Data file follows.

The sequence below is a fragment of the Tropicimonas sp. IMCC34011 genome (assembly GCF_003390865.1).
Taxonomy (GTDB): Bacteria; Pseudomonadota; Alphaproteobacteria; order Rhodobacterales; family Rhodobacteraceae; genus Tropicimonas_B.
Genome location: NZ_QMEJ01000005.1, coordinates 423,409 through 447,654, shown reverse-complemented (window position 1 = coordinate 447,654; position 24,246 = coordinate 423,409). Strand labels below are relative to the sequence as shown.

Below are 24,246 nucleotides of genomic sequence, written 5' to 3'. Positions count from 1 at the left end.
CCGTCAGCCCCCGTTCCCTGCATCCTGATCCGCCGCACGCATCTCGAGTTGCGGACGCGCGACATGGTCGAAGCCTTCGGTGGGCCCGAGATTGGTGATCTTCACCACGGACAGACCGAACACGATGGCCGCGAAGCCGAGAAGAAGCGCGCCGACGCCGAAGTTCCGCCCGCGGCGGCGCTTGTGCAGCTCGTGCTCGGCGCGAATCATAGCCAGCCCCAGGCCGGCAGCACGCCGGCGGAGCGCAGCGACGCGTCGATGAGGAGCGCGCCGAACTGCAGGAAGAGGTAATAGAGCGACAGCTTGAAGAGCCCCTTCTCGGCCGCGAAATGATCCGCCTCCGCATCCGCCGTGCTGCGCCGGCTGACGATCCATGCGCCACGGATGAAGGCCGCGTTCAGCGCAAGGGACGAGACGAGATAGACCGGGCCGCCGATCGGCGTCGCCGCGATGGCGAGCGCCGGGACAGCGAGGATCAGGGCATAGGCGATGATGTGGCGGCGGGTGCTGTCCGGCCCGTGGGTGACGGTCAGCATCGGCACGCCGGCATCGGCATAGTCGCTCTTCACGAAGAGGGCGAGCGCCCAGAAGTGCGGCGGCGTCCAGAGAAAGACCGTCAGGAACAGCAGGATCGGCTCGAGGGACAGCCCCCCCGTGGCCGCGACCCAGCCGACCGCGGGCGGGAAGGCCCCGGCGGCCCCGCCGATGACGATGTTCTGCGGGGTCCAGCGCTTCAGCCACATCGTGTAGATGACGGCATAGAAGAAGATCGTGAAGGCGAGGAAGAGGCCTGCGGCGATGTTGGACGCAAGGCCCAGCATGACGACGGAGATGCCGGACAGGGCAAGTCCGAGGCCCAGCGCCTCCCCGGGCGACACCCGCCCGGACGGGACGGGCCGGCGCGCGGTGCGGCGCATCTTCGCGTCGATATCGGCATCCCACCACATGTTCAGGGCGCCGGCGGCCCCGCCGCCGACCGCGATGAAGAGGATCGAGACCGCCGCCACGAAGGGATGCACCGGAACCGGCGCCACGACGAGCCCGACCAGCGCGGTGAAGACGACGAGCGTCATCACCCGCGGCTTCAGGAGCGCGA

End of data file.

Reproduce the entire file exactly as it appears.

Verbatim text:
The sequence below is a fragment of the Tropicimonas sp. IMCC34011 genome (assembly GCF_003390865.1).
Taxonomy (GTDB): Bacteria; Pseudomonadota; Alphaproteobacteria; order Rhodobacterales; family Rhodobacteraceae; genus Tropicimonas_B.
Genome location: NZ_QMEJ01000005.1, coordinates 423,409 through 447,654, shown reverse-complemented (window position 1 = coordinate 447,654; position 24,246 = coordinate 423,409). Strand labels below are relative to the sequence as shown.

Below are 24,246 nucleotides of genomic sequence, written 5' to 3'. Positions count from 1 at the left end.
CCGTCAGCCCCCGTTCCCTGCATCCTGATCCGCCGCACGCATCTCGAGTTGCGGACGCGCGACATGGTCGAAGCCTTCGGTGGGCCCGAGATTGGTGATCTTCACCACGGACAGACCGAACACGATGGCCGCGAAGCCGAGAAGAAGCGCGCCGACGCCGAAGTTCCGCCCGCGGCGGCGCTTGTGCAGCTCGTGCTCGGCGCGAATCATAGCCAGCCCCAGGCCGGCAGCACGCCGGCGGAGCGCAGCGACGCGTCGATGAGGAGCGCGCCGAACTGCAGGAAGAGGTAATAGAGCGACAGCTTGAAGAGCCCCTTCTCGGCCGCGAAATGATCCGCCTCCGCATCCGCCGTGCTGCGCCGGCTGACGATCCATGCGCCACGGATGAAGGCCGCGTTCAGCGCAAGGGACGAGACGAGATAGACCGGGCCGCCGATCGGCGTCGCCGCGATGGCGAGCGCCGGGACAGCGAGGATCAGGGCATAGGCGATGATGTGGCGGCGGGTGCTGTCCGGCCCGTGGGTGACGGTCAGCATCGGCACGCCGGCATCGGCATAGTCGCTCTTCACGAAGAGGGCGAGCGCCCAGAAGTGCGGCGGCGTCCAGAGAAAGACCGTCAGGAACAGCAGGATCGGCTCGAGGGACAGCCCCCCCGTGGCCGCGACCCAGCCGACCGCGGGCGGGAAGGCCCCGGCGGCCCCGCCGATGACGATGTTCTGCGGGGTCCAGCGCTTCAGCCACATCGTGTAGATGACGGCATAGAAGAAGATCGTGAAGGCGAGGAAGAGGCCTGCGGCGATGTTGGACGCAAGGCCCAGCATGACGACGGAGATGCCGGACAGGGCAAGTCCGAGGCCCAGCGCCTCCCCGGGCGACACCCGCCCGGACGGGACGGGCCGGCGCGCGGTGCGGCGCATCTTCGCGTCGATATCGGCATCCCACCACATGTTCAGGGCGCCGGCGGCCCCGCCGCCGACCGCGATGAAGAGGATCGAGACCGCCGCCACGAAGGGATGCACCGGAACCGGCGCCACGACGAGCCCGACCAGCGCGGTGAAGACGACGAGCGTCATCACCCGCGGCTTCAGGAGCGCGA